Published May 22, 2012
For U.S. business travelers, 12-hour flights to fast-growing China may soon be the norm.
China is set to surpass the U.S. as the world's No. 1 business travel destination by 2015 as travel spending there continues to accelerate and its economy improves, according to a new industry study.
Business travel spending in China will increase by 17% in 2012 and 21% in 2013 to $202 billion and $245 billion, respectively, according to a study by the Global Business Travel Association. Business spending in the U.S. last year was $250 billion.
The announcement by the GBTA comes amid increased consumer spending in China that has enticed many Western manufacturers and real estate moguls to drool over its growing middle class and population of 1.3 billion.
The industry group forecasts that at least two-thirds of the growth in China will be real increases in trips and spending as opposed to just rising travel prices, accompanied by GDP growth over the next two years of 8% to 9%.
That's a combination that, with the country's growing commitment to building infrastructure, could swing China ahead of the U.S. in terms of business travel within three years.
“China’s phenomenal economic growth over the last decade has been mirrored in business travel, which is now a key contributor to, and benefactor from, the country’s expansion,” GBTA chief operating officer, Mike McCormick, said.
The country has been expanding airports and building new hotels in an effort to meet rapidly rising demand for business in China.
That includes doubling the size of China’s four largest airports – Beijing, Shanghai-Pudong, Shanghai-Hongqiao and Guangzhou – over the last 10 years, as well as the doubling or even tripling of lower-tier airports, with plans to build up to 100 new airports over the next decade.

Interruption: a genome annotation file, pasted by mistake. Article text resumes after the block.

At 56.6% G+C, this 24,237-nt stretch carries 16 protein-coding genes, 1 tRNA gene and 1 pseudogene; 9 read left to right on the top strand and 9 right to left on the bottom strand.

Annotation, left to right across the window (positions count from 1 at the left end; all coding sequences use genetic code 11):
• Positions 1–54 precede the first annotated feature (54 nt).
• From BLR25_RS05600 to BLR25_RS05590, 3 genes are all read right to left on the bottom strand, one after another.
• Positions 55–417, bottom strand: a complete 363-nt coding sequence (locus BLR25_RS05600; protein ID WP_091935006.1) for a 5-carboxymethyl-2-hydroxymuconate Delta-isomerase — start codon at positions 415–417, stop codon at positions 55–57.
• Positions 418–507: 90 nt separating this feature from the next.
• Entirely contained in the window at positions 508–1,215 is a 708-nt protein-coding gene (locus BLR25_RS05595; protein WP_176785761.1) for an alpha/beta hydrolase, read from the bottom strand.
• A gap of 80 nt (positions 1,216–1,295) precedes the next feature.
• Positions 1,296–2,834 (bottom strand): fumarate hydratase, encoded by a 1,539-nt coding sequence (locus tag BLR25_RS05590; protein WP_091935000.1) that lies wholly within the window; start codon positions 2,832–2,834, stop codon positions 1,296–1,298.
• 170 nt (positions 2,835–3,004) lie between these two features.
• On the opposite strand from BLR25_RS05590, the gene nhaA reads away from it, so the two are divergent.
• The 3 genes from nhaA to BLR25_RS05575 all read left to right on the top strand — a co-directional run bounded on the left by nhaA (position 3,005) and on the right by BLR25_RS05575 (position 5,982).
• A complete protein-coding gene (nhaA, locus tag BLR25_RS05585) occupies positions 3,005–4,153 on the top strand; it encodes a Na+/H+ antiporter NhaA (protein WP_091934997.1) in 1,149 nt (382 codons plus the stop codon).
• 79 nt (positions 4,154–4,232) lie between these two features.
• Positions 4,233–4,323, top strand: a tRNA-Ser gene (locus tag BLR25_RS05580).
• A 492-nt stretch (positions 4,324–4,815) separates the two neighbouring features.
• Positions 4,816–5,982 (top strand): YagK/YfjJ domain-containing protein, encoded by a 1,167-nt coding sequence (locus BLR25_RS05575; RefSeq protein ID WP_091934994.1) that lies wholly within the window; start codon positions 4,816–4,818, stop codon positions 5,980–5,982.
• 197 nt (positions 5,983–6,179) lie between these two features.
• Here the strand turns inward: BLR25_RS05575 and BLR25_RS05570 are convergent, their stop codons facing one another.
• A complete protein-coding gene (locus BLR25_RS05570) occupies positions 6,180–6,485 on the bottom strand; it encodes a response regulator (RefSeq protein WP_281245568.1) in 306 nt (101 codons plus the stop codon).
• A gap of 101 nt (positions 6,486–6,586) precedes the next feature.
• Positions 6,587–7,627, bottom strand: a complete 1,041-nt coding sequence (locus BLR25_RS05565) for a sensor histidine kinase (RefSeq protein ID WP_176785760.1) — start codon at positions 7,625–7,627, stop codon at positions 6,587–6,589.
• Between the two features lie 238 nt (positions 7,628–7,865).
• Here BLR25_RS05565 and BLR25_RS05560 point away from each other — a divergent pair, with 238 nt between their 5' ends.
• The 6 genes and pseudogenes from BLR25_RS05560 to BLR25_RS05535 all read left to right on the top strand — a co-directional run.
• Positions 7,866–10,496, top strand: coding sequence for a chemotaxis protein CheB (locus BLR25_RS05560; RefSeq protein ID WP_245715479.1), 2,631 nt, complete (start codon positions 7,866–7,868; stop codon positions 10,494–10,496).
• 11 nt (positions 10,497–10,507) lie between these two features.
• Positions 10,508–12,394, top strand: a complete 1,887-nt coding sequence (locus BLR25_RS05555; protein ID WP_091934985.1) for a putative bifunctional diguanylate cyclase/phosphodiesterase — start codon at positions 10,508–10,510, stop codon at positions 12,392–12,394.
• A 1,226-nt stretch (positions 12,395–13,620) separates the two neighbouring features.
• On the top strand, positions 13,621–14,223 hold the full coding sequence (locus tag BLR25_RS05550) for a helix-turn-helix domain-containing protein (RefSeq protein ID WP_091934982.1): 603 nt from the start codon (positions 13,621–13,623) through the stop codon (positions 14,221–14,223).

Earlier this year, Holiday Inn parent InterContinental Hotels Group (IHG), currently the largest international hotel operator in China, unveiled a new luxury hotel brand in China called Hualuxe Hotels and Resorts with plans to operate in at least 100 Chinese cities within 15 to 20 years.
IHG, which already operates more than 160 hotels across 60 cities in China, said in March that it was expanding its presence to reach China’s fast-growing travel market. Citing projections from the China National Tourism Administration, IHG said Chinese domestic travel is expected to reach 3.3 billion trips annually in 2015, with the hotel market projected to grow by 5% to 8% annually by 2030.
Of course, the growth isn’t just in China, as outbound trips from the country are forecast to grow to more than 100 million from just 10 million over the next 10 to 15 years.
Either way, the increased investment in Chinese infrastructure is vital to keep up with “the explosion in demand,” GBTA said, which is a reflection of the country's "rapid economic growth."
The forecasted improvements build on average business travel spending - as a percentage of overall travel - of 16% from 2000 to 2011, largely driven by an increase in meetings, incentives, conferences and exhibition business trips. Spending per-trip also climbed during that period, as did domestic trips.
In 2013, international outbound travel spending by Chinese business travelers is expected to increase even more as a percentage of total spending to 27% in 2013. Domestically, spending is forecast to reach $233 billion.
“From this report we can see just how explosive this growth is going to be over the next few years,” GBTA Asia regional director, Welf Ebeling, said in a statement. “Business travel drives the economy and China is no exception.”
A shift in Chinese policies have led to a promotion of domestic consumption and reduced the country’s exposure to external markets. That helped it for the most part weather the Great Recession and become “relatively resilient” in the economic downturn's wake, according to the GBTA.
With GDP growth projected to rise 8.2% in 2012 ad 8.9% in 2013, the industry group expects that China will continue to experience “large growth rates.”
However, one remaining weakness that could potentially dampen the growth of China’s business travel industry is the European sovereign debt crisis.
China has about half of its exports headed to Europe and the U.S. and is therefore dependent on the economic health in the West. It took an immediate hit last year at the start of the eurozone debt crisis.
Yet, China has so far proven resilient and as it continues to focus on growing domestic spending and lowers its dependence on exports to the West, GBTA officials said its diversified economy will prepare it for future storms.